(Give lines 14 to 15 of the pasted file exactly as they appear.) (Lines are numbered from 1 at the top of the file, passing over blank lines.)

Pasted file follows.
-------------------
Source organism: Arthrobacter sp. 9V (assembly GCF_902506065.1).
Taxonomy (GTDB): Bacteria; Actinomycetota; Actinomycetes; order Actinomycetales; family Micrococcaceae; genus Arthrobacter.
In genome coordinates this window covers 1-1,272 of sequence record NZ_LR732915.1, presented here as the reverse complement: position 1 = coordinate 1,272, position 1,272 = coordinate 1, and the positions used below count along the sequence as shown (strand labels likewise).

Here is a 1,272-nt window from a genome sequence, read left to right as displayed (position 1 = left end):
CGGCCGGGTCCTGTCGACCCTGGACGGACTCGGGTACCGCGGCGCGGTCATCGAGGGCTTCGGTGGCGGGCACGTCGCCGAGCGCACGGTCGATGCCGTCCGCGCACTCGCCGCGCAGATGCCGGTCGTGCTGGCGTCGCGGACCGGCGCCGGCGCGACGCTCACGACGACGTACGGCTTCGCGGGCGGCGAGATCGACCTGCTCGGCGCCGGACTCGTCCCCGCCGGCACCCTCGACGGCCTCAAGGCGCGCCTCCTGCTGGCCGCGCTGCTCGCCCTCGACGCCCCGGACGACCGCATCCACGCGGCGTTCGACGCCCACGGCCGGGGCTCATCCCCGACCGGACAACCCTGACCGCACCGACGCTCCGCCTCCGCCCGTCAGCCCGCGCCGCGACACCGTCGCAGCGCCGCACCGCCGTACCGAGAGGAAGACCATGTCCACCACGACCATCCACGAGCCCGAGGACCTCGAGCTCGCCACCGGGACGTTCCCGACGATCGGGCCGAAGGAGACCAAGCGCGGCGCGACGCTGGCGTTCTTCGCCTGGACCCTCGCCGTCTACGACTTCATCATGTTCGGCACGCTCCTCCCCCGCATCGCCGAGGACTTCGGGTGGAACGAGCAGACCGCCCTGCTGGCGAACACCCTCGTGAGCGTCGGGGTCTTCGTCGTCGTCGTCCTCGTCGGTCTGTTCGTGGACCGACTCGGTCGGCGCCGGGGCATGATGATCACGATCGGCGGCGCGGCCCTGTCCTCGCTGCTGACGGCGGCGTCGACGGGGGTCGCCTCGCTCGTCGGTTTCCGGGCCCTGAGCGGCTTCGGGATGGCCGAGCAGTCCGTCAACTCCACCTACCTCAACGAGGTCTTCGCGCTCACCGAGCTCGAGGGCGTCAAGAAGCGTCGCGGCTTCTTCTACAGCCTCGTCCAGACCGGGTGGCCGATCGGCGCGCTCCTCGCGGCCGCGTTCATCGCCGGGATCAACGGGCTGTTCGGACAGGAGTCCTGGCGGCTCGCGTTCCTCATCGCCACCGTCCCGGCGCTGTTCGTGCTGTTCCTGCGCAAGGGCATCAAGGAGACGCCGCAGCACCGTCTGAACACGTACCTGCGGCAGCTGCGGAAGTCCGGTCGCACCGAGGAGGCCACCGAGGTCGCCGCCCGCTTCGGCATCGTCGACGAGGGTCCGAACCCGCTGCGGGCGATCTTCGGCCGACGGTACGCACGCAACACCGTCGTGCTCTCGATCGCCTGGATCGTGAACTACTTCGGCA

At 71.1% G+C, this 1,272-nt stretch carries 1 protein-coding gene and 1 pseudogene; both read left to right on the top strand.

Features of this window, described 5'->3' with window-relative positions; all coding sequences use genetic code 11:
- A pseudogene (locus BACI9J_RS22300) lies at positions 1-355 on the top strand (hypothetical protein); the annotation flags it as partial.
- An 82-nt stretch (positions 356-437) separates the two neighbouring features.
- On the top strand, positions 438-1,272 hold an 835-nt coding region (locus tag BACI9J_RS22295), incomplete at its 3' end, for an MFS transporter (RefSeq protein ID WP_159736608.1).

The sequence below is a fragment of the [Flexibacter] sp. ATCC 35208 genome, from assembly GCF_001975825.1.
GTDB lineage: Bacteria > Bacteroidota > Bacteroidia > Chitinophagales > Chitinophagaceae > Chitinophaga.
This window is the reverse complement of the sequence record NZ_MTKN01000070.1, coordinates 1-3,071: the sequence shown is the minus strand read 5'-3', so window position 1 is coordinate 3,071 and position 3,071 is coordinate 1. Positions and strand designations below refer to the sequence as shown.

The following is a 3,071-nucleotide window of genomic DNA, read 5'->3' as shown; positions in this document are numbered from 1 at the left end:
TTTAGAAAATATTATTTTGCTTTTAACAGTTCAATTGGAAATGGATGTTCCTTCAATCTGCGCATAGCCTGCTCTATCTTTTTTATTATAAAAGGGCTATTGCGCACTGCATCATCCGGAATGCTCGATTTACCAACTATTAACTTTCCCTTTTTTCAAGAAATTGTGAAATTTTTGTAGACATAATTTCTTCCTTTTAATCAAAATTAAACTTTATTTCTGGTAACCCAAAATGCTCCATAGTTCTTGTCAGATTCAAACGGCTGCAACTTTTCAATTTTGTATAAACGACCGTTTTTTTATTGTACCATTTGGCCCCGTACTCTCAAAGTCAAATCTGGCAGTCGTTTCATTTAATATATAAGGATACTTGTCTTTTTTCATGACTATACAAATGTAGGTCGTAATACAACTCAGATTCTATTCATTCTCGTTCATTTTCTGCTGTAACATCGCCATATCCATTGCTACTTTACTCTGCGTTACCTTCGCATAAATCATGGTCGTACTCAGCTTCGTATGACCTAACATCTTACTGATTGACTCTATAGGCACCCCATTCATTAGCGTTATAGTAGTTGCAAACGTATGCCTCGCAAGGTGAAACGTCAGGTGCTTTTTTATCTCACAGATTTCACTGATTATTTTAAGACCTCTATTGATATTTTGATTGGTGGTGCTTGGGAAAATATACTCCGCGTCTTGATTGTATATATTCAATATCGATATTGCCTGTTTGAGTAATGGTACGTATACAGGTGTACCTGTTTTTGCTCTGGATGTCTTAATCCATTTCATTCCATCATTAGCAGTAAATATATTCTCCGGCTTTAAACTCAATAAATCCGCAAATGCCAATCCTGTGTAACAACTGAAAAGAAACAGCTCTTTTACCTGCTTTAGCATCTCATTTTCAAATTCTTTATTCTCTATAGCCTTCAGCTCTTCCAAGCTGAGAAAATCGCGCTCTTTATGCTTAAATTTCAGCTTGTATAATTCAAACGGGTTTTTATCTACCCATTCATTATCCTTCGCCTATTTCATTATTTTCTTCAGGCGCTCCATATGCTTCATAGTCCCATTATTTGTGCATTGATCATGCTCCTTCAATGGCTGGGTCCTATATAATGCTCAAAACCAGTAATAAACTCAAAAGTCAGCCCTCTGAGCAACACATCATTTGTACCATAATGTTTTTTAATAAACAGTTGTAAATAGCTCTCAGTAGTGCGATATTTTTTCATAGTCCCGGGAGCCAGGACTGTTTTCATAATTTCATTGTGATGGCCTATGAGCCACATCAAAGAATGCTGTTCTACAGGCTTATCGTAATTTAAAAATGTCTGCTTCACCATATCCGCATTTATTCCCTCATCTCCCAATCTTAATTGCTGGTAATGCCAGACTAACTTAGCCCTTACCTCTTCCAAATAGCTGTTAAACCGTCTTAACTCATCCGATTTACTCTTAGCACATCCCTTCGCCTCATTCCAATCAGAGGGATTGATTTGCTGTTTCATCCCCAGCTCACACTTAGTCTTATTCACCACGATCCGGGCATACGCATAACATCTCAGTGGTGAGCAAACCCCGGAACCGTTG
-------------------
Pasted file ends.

The following is a 3,071-nucleotide window of genomic DNA, read 5'->3' as shown; positions in this document are numbered from 1 at the left end:
TTTAGAAAATATTATTTTGCTTTTAACAGTTCAATTGGAAATGGATGTTCCTTCAATCTGCGCATAGCCTGCTCTATCTTTTTTATTATAAAAGGGCTATTGCGCACTGCATCATCCGGAATGCTCGATTTACCAACTATTAACTTTCCCTTTTTTCAAGAAATTGTGAAATTTTTGTAGACATAATTTCTTCCTTTTAATCAAAATTAAACTTTATTTCTGGTAACCCAAAATGCTCCATAGTTCTTGTCAGATTCAAACGGCTGCAACTTTTCAATTTTGTATAAACGACCGTTTTTTTATTGTACCATTTGGCCCCGTACTCTCAAAGTCAAATCTGGCAGTCGTTTCATTTAATATATAAGGATACTTGTCTTTTTTCATGACTATACAAATGTAGGTCGTAATACAACTCAGATTCTATTCATTCTCGTTCATTTTCTGCTGTAACATCGCCATATCCATTGCTACTTTACTCTGCGTTACCTTCGCATAAATCATGGTCGTACTCAGCTTCGTATGACCTAACATCTTACTGATTGACTCTATAGGCACCCCATTCATTAGCGTTATAGTAGTTGCAAACGTATGCCTCGCAAGGTGAAACGTCAGGTGCTTTTTTATCTCACAGATTTCACTGATTATTTTAAGACCTCTATTGATATTTTGATTGGTGGTGCTTGGGAAAATATACTCCGCGTCTTGATTGTATATATTCAATATCGATATTGCCTGTTTGAGTAATGGTACGTATACAGGTGTACCTGTTTTTGCTCTGGATGTCTTAATCCATTTCATTCCATCATTAGCAGTAAATATATTCTCCGGCTTTAAACTCAATAAATCCGCAAATGCCAATCCTGTGTAACAACTGAAAAGAAACAGCTCTTTTACCTGCTTTAGCATCTCATTTTCAAATTCTTTATTCTCTATAGCCTTCAGCTCTTCCAAGCTGAGAAAATCGCGCTCTTTATGCTTAAATTTCAGCTTGTATAATTCAAACGGGTTTTTATCTACCCATTCATTATCCTTCGCCTATTTCATTATTTTCTTCAGGCGCTCCATATGCTTCATAGTCCCATTATTTGTGCATTGATCATGCTCCTTCAATGGCTGGGTCCTATATAATGCTCAAAACCAGTAATAAACTCAAAAGTCAGCCCTCTGAGCAACACATCATTTGTACCATAATGTTTTTTAATAAACAGTTGTAAATAGCTCTCAGTAGTGCGATATTTTTTCATAGTCCCGGGAGCCAGGACTGTTTTCATAATTTCATTGTGATGGCCTATGAGCCACATCAAAGAATGCTGTTCTACAGGCTTATCGTAATTTAAAAATGTCTGCTTCACCATATCCGCATTTATTCCCTCATCTCCCAATCTTAATTGCTGGTAATGCCAGACTAACTTAGCCCTTACCTCTTCCAAATAGCTGTTAAACCGTCTTAACTCATCCGATTTACTCTTAGCACATCCCTTCGCCTCATTCCAATCAGAGGGATTGATTTGCTGTTTCATCCCCAGCTCACACTTAGTCTTATTCACCACGATCCGGGCATACGCATAACATCTCAGTGGTGAGCAAACCCCGGAACCGTTG